Sunday, January 24, 2010


Yesterday, I started off on my first kasut manek project. For those who do not know, the making of kasut manek, or nonya-style beaded shoes, has been enjoying somewhat of a revival here in Singaporer.  Like the embroidered sarong kebaya, kasut manek are instantly identifiable with the peranakan community.These beautifully hand-made shoes are the result of many hours of patient, painstaking work.  In the past, young nonyas would be judged on the quality of their beadwork in the marriage mart.  Today, many people try their hand at it because they want the satisfaction of making and owning a pair of patterned, beaded shoes.

Like myself, for example.  My friend kindly started me off with the loan of a frame and a lesson, Beading 101.  The first lesson I learnt was how to start sewing the beads on, as she started me off with a practice row. Then things got serious.  We selected a pattern - a single large flower, identified the beads and then tried to find a suitable shoe template.  Here, problems arose.  Carefully estimating how big the pattern would be on the shoe, she told me that the open-toed shoe I was planning on was too narrow to support the pattern.  We had to try again,  and this time I selected a simple repetitive pattern - a "Cloud Forest" which would stretch across the shoe.  She then carefully traced the outline of the shoe template onto the canvas on the top of the beading frame, and started off on the first row for me.  Then, she felt that the thread we were using was a little too thick for the needle, unpicked the beads she had just sewn on, and started again, observing sagely that if she was having problems, it was likely that I too would have difficulties with the needle.

Reflecting on her efforts, I realised that the truly important lesson was the importance of planning - she had really taken the time and effort to visualise the end product, and also to make sure that the technical aspects of the beading process were carefully attended to.  With her clarity on the desired end state, and meticulous checking of implementation details, she prevented my kasut manek project from being doomed to failure before I had even started.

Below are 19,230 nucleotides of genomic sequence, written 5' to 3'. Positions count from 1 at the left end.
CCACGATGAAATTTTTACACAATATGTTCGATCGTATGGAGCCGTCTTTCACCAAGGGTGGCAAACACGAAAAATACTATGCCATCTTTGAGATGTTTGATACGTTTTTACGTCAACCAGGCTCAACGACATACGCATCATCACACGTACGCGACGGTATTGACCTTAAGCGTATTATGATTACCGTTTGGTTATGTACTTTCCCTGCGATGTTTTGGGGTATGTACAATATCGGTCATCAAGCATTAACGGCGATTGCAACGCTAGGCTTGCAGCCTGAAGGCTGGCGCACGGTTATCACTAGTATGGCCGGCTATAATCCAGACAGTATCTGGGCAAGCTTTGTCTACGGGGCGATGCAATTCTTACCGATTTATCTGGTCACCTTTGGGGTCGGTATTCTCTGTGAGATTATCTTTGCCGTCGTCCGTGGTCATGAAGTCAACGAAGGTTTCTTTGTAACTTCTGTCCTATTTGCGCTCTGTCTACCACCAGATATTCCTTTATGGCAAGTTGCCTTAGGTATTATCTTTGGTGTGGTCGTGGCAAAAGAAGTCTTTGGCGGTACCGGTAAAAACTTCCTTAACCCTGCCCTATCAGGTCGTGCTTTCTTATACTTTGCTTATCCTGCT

1. Hi there,

    I would also like to make a pair of kasut manek but I can't find the pattern anywhere. Can I prevail upon you for it? I would appreciate it great! Thanks a million in advance :)

  2. Hi,
    Can buy at Little Shophouse Bussorah Street.

  3. hi i m from malaysia , did u know where can buy pattern and bean in malaysia .

  4. Sorry, I'm not familiar. But if you know anyone in Malacca you could ask them to help.

  5. There's a lady, Ms Khoo Lay Imm, email her at

    She's in Penang. Perhaps she can help.

    You can google her to find out more of what she does.


  6. Hi,

    I just posted the above comment by anonymous.

    For some reason, the website doesn't appear.

    Anyway, just google Khoo Lay Imm and you can find out more.


  7. Hi Caren,
    Thanks for your comment/advice! I googled Khoo Lay Imm and found this interesting news article:

    Hope that everyone will find it useful!

  8. hello, i am from malaysia. i am interested to learn how to make kasut manek, do you by any chance know where could i find this course?

  9. Khoo Lay Im can be contacted at

    she recently won an award at Hari Kebangsaan Kraf 2011.



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